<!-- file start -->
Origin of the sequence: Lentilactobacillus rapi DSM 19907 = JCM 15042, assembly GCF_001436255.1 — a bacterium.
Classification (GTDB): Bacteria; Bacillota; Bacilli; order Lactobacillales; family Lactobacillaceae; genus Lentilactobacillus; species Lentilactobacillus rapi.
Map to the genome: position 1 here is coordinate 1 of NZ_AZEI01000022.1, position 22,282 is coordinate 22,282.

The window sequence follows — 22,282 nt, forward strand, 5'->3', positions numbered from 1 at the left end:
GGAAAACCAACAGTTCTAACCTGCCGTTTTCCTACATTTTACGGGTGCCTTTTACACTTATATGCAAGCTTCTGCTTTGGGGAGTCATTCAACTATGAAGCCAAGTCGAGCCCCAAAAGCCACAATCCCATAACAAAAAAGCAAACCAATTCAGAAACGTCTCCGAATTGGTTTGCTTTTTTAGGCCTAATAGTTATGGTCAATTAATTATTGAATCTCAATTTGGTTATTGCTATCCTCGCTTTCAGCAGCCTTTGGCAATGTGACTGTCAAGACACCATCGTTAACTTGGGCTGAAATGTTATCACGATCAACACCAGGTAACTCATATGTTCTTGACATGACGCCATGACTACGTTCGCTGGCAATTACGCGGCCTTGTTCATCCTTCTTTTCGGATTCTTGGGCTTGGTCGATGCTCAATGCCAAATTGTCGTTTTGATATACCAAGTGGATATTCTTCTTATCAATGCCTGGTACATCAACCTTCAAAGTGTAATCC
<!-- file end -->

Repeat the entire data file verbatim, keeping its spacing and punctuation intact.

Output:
Origin of the sequence: Lentilactobacillus rapi DSM 19907 = JCM 15042, assembly GCF_001436255.1 — a bacterium.
Classification (GTDB): Bacteria; Bacillota; Bacilli; order Lactobacillales; family Lactobacillaceae; genus Lentilactobacillus; species Lentilactobacillus rapi.
Map to the genome: position 1 here is coordinate 1 of NZ_AZEI01000022.1, position 22,282 is coordinate 22,282.

The window sequence follows — 22,282 nt, forward strand, 5'->3', positions numbered from 1 at the left end:
GGAAAACCAACAGTTCTAACCTGCCGTTTTCCTACATTTTACGGGTGCCTTTTACACTTATATGCAAGCTTCTGCTTTGGGGAGTCATTCAACTATGAAGCCAAGTCGAGCCCCAAAAGCCACAATCCCATAACAAAAAAGCAAACCAATTCAGAAACGTCTCCGAATTGGTTTGCTTTTTTAGGCCTAATAGTTATGGTCAATTAATTATTGAATCTCAATTTGGTTATTGCTATCCTCGCTTTCAGCAGCCTTTGGCAATGTGACTGTCAAGACACCATCGTTAACTTGGGCTGAAATGTTATCACGATCAACACCAGGTAACTCATATGTTCTTGACATGACGCCATGACTACGTTCGCTGGCAATTACGCGGCCTTGTTCATCCTTCTTTTCGGATTCTTGGGCTTGGTCGATGCTCAATGCCAAATTGTCGTTTTGATATACCAAGTGGATATTCTTCTTATCAATGCCTGGTACATCAACCTTCAAAGTGTAATCC